The Queer Bible Commentary – Book Review

This book brings together the work of many different writers who are known for their interest in the area of gender, sexuality and Biblical Studies. Whilst the Anglican Communion ties itself in knots over one gay bishop, gay theologians, writers and pastors are at work all over the world reading biblical texts in both radically orthodox and in radically new ways. It is clear within this work that the authors of the articles presented here have a fascination with the biblical witnesses and a commitment to engage deeply with the biblical texts.

Each book of the bible has its own chapter in this commentary, with the chapters on the larger books subdivided to allow different voices to engage with different aspects of the texts. Of particular note is the gentle enquiry into the motives of Saul/Paul of Tarsus. This is no better expressed than by Robert Goss who questions just exactly what it was that Saul/Paul was feeling as he held the cloaks of the mob who stoned beautiful Stephen, who had the face of an angel.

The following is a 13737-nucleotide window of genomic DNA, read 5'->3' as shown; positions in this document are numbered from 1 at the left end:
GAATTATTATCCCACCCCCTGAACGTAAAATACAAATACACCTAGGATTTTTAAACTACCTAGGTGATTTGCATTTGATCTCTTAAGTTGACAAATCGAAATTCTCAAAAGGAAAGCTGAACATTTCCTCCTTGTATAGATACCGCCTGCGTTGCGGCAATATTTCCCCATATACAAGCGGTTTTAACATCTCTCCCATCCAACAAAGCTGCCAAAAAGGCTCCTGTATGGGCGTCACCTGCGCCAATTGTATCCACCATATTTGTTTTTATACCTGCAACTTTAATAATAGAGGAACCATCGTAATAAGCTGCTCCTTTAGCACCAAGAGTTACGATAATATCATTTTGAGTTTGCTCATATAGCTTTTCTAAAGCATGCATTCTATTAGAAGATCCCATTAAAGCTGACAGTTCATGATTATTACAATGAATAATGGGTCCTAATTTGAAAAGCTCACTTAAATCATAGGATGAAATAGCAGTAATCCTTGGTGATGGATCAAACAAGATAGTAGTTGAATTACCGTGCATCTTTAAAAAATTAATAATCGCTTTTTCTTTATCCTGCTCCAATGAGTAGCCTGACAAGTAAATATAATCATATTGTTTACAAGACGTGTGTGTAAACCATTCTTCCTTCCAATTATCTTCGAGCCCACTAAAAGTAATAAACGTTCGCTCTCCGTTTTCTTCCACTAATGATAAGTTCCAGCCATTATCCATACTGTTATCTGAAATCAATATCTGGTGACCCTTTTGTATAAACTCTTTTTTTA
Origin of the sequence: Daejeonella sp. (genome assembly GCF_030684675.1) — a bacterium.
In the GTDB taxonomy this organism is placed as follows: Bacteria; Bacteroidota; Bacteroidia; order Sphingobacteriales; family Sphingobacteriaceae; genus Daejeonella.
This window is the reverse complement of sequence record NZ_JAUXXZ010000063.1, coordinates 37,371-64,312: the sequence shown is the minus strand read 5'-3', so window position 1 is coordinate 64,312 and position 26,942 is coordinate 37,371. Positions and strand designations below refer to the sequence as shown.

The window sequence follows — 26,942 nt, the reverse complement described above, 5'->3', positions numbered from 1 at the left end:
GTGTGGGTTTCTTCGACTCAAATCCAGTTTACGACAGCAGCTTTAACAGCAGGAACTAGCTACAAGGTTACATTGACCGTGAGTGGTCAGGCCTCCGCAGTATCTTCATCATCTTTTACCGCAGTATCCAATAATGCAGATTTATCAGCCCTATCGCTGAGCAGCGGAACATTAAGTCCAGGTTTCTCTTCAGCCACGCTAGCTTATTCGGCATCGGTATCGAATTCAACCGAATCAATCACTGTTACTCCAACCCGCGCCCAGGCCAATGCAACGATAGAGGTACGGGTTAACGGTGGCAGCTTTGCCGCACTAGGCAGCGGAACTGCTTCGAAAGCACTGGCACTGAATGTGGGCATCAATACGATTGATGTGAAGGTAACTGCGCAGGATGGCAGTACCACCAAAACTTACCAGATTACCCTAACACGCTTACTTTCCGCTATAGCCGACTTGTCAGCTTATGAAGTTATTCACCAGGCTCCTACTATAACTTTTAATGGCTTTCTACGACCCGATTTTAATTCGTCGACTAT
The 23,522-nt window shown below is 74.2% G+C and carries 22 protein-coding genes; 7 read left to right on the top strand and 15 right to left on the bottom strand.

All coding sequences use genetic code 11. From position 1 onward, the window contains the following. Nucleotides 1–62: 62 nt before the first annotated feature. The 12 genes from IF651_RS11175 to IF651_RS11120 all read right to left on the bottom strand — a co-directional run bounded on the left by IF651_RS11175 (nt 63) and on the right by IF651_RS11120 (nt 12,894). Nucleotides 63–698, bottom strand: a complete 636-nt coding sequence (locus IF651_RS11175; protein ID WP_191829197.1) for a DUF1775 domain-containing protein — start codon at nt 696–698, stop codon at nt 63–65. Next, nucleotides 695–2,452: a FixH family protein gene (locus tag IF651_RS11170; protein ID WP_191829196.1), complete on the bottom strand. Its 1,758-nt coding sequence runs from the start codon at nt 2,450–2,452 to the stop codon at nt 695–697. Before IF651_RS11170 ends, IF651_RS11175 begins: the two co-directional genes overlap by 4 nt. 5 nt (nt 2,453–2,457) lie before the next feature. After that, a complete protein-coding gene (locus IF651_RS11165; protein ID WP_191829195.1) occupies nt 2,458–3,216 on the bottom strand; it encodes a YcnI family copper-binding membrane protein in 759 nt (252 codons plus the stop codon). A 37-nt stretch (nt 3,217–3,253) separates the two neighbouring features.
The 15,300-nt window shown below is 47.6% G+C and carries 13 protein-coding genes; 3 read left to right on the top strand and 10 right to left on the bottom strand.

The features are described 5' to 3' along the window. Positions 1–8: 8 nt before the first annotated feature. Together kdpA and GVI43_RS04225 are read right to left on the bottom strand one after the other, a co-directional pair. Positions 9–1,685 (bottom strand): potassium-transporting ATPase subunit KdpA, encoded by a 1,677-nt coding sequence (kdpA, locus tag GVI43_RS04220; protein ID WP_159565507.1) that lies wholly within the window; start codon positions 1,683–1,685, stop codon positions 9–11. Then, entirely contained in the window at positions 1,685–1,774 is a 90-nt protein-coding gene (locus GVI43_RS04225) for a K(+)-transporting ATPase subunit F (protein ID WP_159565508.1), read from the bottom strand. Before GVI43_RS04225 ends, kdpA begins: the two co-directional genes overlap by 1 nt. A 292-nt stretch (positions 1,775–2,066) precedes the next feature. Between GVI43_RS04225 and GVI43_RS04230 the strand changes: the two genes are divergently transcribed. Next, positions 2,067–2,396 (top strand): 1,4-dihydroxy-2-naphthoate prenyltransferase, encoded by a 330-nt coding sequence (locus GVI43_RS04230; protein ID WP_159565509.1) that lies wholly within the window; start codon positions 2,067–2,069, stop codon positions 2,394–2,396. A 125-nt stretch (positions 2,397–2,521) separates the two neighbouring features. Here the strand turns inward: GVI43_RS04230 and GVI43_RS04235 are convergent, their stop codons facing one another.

In method and mood, this book owes a great debt to feminist scholarship, a debt that is freely acknowledged. Alternate and diverse readings of texts abound. This is theology that is challenging, subversive and above all playful. It is unusual to find such a serious theological work which contains so much humour.

There is no doubt that the title of this commentary is a provocative one. The title alone will divide potential readers. The text itself is highly recommended reading for anyone not put off by the title. It is essential reading for anyone who is.

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